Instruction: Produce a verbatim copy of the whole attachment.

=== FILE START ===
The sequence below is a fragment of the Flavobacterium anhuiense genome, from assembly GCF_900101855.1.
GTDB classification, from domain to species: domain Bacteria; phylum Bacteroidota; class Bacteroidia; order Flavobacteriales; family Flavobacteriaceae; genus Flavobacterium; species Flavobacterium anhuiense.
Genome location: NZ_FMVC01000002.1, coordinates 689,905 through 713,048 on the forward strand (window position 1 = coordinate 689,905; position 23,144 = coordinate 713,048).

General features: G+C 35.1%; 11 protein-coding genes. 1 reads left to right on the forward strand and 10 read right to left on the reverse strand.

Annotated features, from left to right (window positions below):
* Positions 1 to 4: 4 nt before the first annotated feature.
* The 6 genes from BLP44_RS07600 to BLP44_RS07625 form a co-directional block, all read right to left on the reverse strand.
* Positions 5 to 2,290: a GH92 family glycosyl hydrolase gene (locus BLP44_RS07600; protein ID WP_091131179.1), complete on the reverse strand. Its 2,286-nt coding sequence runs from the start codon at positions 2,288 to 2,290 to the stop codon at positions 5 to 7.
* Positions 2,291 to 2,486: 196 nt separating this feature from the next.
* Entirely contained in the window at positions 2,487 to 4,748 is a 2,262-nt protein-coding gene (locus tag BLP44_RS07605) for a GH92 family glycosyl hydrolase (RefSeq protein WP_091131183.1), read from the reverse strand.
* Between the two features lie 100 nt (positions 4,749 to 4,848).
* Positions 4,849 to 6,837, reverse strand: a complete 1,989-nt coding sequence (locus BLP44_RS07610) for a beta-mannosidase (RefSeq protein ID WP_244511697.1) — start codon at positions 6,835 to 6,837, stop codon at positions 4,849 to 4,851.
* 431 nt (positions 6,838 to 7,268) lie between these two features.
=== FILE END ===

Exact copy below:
The sequence below is a fragment of the Flavobacterium anhuiense genome, from assembly GCF_900101855.1.
GTDB classification, from domain to species: domain Bacteria; phylum Bacteroidota; class Bacteroidia; order Flavobacteriales; family Flavobacteriaceae; genus Flavobacterium; species Flavobacterium anhuiense.
Genome location: NZ_FMVC01000002.1, coordinates 689,905 through 713,048 on the forward strand (window position 1 = coordinate 689,905; position 23,144 = coordinate 713,048).

General features: G+C 35.1%; 11 protein-coding genes. 1 reads left to right on the forward strand and 10 read right to left on the reverse strand.

Annotated features, from left to right (window positions below):
* Positions 1 to 4: 4 nt before the first annotated feature.
* The 6 genes from BLP44_RS07600 to BLP44_RS07625 form a co-directional block, all read right to left on the reverse strand.
* Positions 5 to 2,290: a GH92 family glycosyl hydrolase gene (locus BLP44_RS07600; protein ID WP_091131179.1), complete on the reverse strand. Its 2,286-nt coding sequence runs from the start codon at positions 2,288 to 2,290 to the stop codon at positions 5 to 7.
* Positions 2,291 to 2,486: 196 nt separating this feature from the next.
* Entirely contained in the window at positions 2,487 to 4,748 is a 2,262-nt protein-coding gene (locus tag BLP44_RS07605) for a GH92 family glycosyl hydrolase (RefSeq protein WP_091131183.1), read from the reverse strand.
* Between the two features lie 100 nt (positions 4,749 to 4,848).
* Positions 4,849 to 6,837, reverse strand: a complete 1,989-nt coding sequence (locus BLP44_RS07610) for a beta-mannosidase (RefSeq protein ID WP_244511697.1) — start codon at positions 6,835 to 6,837, stop codon at positions 4,849 to 4,851.
* 431 nt (positions 6,838 to 7,268) lie between these two features.